The Federal Government taxes everyone’s income according to the same scale, but each state has the ability to set different types of taxes on its citizens, including property tax, sales tax, and income tax. This means the amount of tax you’d pay if you live in Florida may be vastly different than the amount you’d pay if you live in California.
For some states, property and sales taxes are the main sources of revenue. In fact, several states don’t collect income tax at all. Depending on your long-term financial goals, you might want to consider living in such a state – or, at the very least, do your Christmas shopping in a state with no sales tax.
Rates and Types of Various State Taxes
Sales Tax Rates
The only states that don’t collect sales tax are Alaska, Delaware, Montana, Oregon, and New Hampshire. Colorado is the lowest rate among states that have a sales tax at 2.9%.
While most states permit local governments to add their own taxes, some do not, and thus have the same sales tax rate throughout the state. These states are Connecticut, Indiana, Kentucky, Maine, Maryland, Massachusetts, Michigan, Mississippi, Rhode Island, and West Virginia, plus Washington, D.C.
The states with the highest minimum state sales tax rates are:
- California (7.5%)
- Indiana, Mississippi, New Jersey, Rhode Island, Tennessee (7%)
- Minnesota (6.875%)
- Nevada (6.85%)
- Arizona (6.6%)
- Washington (6.5%)
- Connecticut (6.35%)
- Kansas (6.3%)
- Texas, Massachusetts, and Illinois (6.25%)
If you’re planning a big shopping spree, you might want to avoid these states. In some of the no-sales-tax states, you could save a bundle on a big purchase.
Personal Income Tax Rates
Most states collect income taxes, but one reason that Florida and Nevada are such big retiree hot spots (other than the warm weather) is that they don’t collect income taxes at all. In addition, Alaska, South Dakota, Texas, Washington, and Wyoming do not collect income tax, and New Hampshire and Tennessee only collect income taxes on passive income from interest and dividends.
Of the states that do collect income tax, most base the amount off your federal income tax return and allow you to apply any relevant tax deductions and credits. Several states also allow you to deduct the federal income tax you pay: Alabama, Iowa, Louisiana, Missouri, Montana, North Dakota, Oklahoma, Oregon, and Utah.
Taxes on Social Security
Another way that retirees can manage their tax burden is to relocate to a state that doesn’t tax Social Security benefits. In addition to the states that don’t collect personal income tax, a majority of the states, plus Washington, D.C., don’t tax Social Security benefits at all. These states include Alabama, Arizona, Arkansas, California, Delaware, Georgia, Hawaii, Idaho, Illinois, Indiana, Kentucky, Louisiana, Maine, Maryland, Massachusetts, Michigan, Mississippi, New Hampshire, New Jersey, New York, North Carolina, Ohio, Oklahoma, Oregon, Pennsylvania, South Carolina, Tennessee, Virginia, and Wisconsin. While the Federal Government may tax your Social Security benefits, if you have other income aside from Social Security, these states do not.
States that tax Social Security use one of three methods:
- Minnesota, Nebraska, North Dakota, Rhode Island, Vermont, and West Virginia only tax Social Security in the amount that the Federal Government taxes it.
- You’ll only be taxed on your Social Security benefits in Connecticut, Iowa, Kansas, Missouri, and Montana if you have other income above a certain, relatively high amount. Iowa is in the process of phasing out the Social Security tax, and Social Security will be tax-free there by 2014. Missouri is also phasing out Social Security taxes. And Kansas residents don’t pay taxes on Social Security income if their adjusted gross income is less than $75,000, which is one of the higher state allowances.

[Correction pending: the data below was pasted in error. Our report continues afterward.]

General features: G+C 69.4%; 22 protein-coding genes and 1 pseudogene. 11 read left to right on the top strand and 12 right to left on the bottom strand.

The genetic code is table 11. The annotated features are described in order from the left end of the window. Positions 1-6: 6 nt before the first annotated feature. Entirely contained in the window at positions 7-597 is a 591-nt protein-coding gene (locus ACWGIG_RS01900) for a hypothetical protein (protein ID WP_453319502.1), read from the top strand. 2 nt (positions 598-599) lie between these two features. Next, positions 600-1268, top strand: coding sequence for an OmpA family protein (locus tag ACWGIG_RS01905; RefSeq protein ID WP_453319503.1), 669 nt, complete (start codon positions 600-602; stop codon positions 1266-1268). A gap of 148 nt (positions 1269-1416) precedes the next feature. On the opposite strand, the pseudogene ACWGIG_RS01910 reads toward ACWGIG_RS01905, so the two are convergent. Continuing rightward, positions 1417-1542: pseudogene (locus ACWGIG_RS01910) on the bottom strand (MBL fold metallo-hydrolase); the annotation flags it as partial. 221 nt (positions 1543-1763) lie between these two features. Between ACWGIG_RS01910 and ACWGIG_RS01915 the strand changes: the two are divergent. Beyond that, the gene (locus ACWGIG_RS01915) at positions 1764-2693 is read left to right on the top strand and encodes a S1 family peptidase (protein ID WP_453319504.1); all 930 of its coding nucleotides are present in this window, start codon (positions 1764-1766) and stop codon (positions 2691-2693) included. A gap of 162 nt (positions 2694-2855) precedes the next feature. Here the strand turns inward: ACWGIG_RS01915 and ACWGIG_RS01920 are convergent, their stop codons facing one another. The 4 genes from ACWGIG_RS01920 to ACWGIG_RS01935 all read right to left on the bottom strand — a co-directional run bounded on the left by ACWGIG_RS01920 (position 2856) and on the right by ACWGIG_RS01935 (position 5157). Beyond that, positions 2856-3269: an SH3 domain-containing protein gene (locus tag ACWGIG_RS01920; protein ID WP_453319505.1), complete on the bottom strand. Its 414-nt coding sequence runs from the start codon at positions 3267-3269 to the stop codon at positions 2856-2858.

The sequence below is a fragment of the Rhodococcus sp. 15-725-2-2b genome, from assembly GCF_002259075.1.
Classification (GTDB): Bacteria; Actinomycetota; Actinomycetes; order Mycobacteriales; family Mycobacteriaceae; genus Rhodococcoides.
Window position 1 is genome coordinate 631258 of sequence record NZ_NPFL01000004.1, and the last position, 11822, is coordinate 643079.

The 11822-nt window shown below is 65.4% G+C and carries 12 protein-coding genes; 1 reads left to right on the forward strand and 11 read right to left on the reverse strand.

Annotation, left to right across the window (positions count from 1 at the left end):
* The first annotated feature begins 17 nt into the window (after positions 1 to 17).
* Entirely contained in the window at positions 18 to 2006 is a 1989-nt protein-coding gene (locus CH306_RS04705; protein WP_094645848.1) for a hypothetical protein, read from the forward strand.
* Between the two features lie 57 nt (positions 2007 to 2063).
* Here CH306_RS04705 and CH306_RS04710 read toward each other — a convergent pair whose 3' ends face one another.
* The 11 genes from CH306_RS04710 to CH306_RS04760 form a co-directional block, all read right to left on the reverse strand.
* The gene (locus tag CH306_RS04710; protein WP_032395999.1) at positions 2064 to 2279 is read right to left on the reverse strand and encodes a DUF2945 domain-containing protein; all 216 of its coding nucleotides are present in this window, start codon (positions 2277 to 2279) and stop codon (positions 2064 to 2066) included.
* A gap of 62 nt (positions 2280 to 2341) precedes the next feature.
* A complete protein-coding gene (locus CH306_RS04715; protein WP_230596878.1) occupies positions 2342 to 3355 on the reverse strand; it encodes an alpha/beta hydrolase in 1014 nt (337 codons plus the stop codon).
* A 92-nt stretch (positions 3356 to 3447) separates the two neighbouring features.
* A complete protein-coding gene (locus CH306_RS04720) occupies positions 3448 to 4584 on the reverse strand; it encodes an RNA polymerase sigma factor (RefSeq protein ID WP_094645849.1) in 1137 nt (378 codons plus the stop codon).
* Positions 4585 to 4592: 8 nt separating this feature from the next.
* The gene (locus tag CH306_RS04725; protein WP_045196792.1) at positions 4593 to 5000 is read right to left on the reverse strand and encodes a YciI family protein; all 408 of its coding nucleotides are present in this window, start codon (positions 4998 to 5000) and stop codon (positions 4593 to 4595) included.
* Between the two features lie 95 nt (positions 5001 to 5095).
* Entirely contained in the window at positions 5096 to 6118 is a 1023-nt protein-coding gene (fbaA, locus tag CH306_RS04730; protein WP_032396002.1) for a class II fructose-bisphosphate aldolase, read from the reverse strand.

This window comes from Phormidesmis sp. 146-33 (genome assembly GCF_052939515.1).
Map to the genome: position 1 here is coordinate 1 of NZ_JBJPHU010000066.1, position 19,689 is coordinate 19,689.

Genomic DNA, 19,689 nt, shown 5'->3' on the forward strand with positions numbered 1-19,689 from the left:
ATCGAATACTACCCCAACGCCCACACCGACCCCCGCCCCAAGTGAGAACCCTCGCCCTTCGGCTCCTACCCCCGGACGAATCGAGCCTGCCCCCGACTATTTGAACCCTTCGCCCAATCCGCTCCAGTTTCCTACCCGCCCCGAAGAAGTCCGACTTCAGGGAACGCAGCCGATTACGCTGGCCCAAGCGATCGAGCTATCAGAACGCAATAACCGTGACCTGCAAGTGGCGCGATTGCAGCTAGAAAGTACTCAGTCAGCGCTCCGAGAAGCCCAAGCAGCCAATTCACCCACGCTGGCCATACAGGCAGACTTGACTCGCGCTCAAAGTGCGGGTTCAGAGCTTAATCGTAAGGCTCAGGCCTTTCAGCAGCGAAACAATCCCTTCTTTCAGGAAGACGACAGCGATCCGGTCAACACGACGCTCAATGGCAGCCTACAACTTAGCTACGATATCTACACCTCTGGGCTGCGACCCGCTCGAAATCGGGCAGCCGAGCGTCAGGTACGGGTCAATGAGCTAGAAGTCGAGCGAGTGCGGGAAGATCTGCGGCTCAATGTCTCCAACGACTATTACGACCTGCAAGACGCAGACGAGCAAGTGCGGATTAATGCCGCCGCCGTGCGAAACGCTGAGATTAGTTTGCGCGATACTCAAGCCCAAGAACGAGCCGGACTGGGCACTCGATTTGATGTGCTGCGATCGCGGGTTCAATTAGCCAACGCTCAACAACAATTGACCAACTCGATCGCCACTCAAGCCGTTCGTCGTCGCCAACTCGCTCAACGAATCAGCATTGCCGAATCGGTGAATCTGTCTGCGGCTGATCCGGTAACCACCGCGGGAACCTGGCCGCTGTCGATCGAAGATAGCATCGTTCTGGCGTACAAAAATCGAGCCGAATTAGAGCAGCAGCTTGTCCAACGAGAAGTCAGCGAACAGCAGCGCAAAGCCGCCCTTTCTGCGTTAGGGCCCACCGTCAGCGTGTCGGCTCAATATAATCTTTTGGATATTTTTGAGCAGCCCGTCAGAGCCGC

- Colorado, New Mexico and Utah require that federally untaxed Social Security benefits be added back to your federal adjusted gross income to determine the amount that your state taxes will be based on, but then allow you to exclude certain amounts from your income depending on your age.
Retired military personnel also get tax breaks in these states, which allow some or all military pension benefits to go untaxed: Alabama, Alaska, Florida, Hawaii, Illinois, Kansas, Kentucky, Louisiana, Massachusetts, Michigan, Mississippi, Missouri, Nevada, New Hampshire, New Jersey, New York, North Carolina, Ohio, Oregon, Pennsylvania, South Dakota, Tennessee, Texas, Washington, Wisconsin, and Wyoming.
Comparative Tax Burden
So with all these differences between states, do the citizens of any state come out significantly ahead or behind of the pack? It depends on your financial situation, whether you own a home, the source of your income, and how much income you have.
A 2009 survey done by Washington, D.C.’s finance office attempted to calculate the tax burden for a family of three making $25,000, $50,000, $75,000, $100,000, or $150,000 per year in the largest city in each state. In this survey, the family was assumed to own a home, except at the $25,000 income level, where they were assumed to rent.
The numbers below show the percent of total income that the family paid towards taxes, including income, property, auto, and sales taxes for the top and bottom five cities in each category.
Highest State Taxes[table “5” not found /]
Lowest State Taxes[table “6” not found /]
If you’re planning a move to a new state, it may be worth studying the tax burden of your top three choices and see which is optimal for your family – likewise, if you’re planning a big purchase. It’s better to buy a $2,000 computer in a state with no sales tax than in a place like California, where you’d pay 7.5% for the privilege.
How much state taxes do you pay in your area, and how does it compare to other locations in the U.S.?